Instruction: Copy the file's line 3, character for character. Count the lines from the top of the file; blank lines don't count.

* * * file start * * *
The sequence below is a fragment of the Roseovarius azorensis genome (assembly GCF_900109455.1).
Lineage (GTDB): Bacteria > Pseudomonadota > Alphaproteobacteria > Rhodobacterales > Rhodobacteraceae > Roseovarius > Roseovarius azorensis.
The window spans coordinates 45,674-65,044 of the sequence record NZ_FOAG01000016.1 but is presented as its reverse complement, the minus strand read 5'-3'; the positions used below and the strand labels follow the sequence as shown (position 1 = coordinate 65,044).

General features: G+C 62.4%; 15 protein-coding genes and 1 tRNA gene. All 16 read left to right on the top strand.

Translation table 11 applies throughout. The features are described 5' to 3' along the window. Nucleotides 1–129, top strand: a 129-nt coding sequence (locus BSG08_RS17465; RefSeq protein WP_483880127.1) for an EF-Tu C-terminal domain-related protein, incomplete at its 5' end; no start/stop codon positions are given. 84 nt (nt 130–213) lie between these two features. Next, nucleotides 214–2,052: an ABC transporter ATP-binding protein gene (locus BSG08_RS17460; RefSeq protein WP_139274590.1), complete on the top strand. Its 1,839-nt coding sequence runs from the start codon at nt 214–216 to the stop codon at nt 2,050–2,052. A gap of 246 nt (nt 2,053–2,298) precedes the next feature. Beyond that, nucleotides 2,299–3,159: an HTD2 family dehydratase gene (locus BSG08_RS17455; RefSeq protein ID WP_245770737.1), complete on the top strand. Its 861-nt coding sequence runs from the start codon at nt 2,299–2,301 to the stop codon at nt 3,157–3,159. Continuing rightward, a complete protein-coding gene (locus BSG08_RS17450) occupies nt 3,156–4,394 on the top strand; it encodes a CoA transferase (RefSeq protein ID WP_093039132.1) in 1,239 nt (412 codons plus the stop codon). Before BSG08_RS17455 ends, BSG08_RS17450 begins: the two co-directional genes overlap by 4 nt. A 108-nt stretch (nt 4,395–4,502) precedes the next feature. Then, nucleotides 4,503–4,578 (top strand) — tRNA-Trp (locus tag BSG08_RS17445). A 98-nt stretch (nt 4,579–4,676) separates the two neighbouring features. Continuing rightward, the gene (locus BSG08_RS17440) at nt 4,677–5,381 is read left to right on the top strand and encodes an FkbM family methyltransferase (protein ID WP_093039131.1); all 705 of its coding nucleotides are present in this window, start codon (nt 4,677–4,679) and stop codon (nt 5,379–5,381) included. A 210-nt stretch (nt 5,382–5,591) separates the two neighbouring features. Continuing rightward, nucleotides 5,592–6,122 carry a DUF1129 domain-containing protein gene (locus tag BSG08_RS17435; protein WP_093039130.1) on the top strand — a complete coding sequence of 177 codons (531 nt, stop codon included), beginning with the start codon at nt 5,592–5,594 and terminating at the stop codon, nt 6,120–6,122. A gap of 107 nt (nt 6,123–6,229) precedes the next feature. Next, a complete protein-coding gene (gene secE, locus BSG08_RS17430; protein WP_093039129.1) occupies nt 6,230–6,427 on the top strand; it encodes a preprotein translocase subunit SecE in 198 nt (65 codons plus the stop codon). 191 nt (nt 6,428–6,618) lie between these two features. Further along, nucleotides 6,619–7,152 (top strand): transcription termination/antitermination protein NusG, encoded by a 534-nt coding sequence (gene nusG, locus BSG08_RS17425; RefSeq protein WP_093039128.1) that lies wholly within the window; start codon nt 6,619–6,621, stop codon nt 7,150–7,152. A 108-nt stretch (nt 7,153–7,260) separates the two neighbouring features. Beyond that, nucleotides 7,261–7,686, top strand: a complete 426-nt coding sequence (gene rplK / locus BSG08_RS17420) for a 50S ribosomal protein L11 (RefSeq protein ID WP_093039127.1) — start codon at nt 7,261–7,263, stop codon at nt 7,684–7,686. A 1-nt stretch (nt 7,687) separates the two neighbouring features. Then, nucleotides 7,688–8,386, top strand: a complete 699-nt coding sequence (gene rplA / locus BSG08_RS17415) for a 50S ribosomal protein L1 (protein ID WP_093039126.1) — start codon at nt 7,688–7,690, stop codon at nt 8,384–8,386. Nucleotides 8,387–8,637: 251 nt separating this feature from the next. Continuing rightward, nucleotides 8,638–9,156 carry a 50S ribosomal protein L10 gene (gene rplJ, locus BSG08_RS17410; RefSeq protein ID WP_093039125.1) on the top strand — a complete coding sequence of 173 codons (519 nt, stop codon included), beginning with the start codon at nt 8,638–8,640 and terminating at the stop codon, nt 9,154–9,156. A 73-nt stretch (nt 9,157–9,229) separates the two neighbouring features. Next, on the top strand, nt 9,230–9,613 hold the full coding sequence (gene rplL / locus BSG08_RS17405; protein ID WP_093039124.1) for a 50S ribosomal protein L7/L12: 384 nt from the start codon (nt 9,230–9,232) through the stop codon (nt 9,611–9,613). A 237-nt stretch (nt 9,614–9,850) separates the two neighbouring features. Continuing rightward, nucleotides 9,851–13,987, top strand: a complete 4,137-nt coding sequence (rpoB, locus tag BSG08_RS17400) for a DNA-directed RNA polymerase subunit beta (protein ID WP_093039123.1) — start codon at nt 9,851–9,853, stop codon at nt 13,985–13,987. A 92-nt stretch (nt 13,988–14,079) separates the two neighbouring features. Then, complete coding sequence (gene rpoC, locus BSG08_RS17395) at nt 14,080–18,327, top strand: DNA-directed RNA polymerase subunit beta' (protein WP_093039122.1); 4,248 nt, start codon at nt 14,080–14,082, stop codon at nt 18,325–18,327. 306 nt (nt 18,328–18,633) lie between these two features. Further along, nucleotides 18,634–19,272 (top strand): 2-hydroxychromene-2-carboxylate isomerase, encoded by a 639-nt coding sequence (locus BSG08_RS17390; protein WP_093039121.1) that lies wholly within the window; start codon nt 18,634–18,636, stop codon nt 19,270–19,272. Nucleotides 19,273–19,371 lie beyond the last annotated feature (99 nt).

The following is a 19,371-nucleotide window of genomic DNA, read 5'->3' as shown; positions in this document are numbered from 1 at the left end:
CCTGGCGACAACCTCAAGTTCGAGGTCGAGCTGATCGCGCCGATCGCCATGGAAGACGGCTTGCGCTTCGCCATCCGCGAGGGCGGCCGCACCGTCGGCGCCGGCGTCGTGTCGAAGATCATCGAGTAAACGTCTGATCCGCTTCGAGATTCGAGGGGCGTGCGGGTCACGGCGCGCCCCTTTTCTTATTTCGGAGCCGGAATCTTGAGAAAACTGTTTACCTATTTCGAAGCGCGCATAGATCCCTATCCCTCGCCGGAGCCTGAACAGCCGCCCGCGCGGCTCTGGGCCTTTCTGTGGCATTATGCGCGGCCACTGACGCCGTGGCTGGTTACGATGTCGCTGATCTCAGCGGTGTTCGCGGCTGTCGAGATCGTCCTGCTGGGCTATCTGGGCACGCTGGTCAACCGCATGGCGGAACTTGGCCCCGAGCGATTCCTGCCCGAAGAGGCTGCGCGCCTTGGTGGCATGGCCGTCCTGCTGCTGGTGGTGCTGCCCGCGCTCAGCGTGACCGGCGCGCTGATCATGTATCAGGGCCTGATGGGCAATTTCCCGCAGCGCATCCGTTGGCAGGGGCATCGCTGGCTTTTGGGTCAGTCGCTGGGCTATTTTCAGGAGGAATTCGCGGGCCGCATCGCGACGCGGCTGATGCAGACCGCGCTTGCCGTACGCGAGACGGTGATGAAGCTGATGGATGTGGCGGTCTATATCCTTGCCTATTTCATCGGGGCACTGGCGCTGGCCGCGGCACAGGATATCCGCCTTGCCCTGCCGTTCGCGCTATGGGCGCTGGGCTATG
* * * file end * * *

The window spans coordinates 45,674-65,044 of the sequence record NZ_FOAG01000016.1 but is presented as its reverse complement, the minus strand read 5'-3'; the positions used below and the strand labels follow the sequence as shown (position 1 = coordinate 65,044).